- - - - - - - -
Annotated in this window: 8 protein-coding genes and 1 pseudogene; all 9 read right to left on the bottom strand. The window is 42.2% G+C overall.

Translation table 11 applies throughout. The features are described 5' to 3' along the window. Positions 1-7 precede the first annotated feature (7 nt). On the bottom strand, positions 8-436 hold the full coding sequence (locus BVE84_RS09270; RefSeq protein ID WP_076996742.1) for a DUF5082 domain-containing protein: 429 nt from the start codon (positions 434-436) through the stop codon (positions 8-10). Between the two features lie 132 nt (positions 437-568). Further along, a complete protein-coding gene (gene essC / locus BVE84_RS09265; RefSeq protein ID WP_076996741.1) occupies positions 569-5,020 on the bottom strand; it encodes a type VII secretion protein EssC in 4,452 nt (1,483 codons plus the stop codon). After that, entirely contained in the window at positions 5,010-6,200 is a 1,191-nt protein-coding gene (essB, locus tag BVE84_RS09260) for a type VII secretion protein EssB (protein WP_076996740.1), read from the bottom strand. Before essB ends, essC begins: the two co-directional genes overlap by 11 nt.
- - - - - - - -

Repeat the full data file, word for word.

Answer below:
Annotated in this window: 8 protein-coding genes and 1 pseudogene; all 9 read right to left on the bottom strand. The window is 42.2% G+C overall.

Translation table 11 applies throughout. The features are described 5' to 3' along the window. Positions 1-7 precede the first annotated feature (7 nt). On the bottom strand, positions 8-436 hold the full coding sequence (locus BVE84_RS09270; RefSeq protein ID WP_076996742.1) for a DUF5082 domain-containing protein: 429 nt from the start codon (positions 434-436) through the stop codon (positions 8-10). Between the two features lie 132 nt (positions 437-568). Further along, a complete protein-coding gene (gene essC / locus BVE84_RS09265; RefSeq protein ID WP_076996741.1) occupies positions 569-5,020 on the bottom strand; it encodes a type VII secretion protein EssC in 4,452 nt (1,483 codons plus the stop codon). After that, entirely contained in the window at positions 5,010-6,200 is a 1,191-nt protein-coding gene (essB, locus tag BVE84_RS09260) for a type VII secretion protein EssB (protein WP_076996740.1), read from the bottom strand. Before essB ends, essC begins: the two co-directional genes overlap by 11 nt.